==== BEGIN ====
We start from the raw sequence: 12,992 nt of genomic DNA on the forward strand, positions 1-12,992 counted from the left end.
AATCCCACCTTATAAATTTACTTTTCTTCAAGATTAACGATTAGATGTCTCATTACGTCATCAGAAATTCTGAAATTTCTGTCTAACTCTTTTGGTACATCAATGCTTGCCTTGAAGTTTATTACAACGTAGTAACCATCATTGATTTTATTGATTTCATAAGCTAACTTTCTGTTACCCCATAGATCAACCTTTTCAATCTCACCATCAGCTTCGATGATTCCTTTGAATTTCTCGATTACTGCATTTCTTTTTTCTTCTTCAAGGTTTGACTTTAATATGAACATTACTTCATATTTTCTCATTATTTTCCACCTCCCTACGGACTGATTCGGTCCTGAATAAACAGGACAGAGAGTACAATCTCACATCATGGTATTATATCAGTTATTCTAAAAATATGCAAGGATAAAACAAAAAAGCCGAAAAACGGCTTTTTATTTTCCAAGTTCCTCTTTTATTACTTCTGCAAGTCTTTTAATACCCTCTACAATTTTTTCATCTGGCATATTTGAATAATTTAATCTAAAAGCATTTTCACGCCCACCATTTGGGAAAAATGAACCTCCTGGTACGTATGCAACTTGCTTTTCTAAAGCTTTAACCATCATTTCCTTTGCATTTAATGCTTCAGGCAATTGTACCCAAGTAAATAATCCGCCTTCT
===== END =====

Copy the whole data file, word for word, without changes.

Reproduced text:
We start from the raw sequence: 12,992 nt of genomic DNA on the forward strand, positions 1-12,992 counted from the left end.
AATCCCACCTTATAAATTTACTTTTCTTCAAGATTAACGATTAGATGTCTCATTACGTCATCAGAAATTCTGAAATTTCTGTCTAACTCTTTTGGTACATCAATGCTTGCCTTGAAGTTTATTACAACGTAGTAACCATCATTGATTTTATTGATTTCATAAGCTAACTTTCTGTTACCCCATAGATCAACCTTTTCAATCTCACCATCAGCTTCGATGATTCCTTTGAATTTCTCGATTACTGCATTTCTTTTTTCTTCTTCAAGGTTTGACTTTAATATGAACATTACTTCATATTTTCTCATTATTTTCCACCTCCCTACGGACTGATTCGGTCCTGAATAAACAGGACAGAGAGTACAATCTCACATCATGGTATTATATCAGTTATTCTAAAAATATGCAAGGATAAAACAAAAAAGCCGAAAAACGGCTTTTTATTTTCCAAGTTCCTCTTTTATTACTTCTGCAAGTCTTTTAATACCCTCTACAATTTTTTCATCTGGCATATTTGAATAATTTAATCTAAAAGCATTTTCACGCCCACCATTTGGGAAAAATGAACCTCCTGGTACGTATGCAACTTGCTTTTCTAAAGCTTTAACCATCATTTCCTTTGCATTTAATGCTTCAGGCAATTGTACCCAAGTAAATAATCCGCCTTCT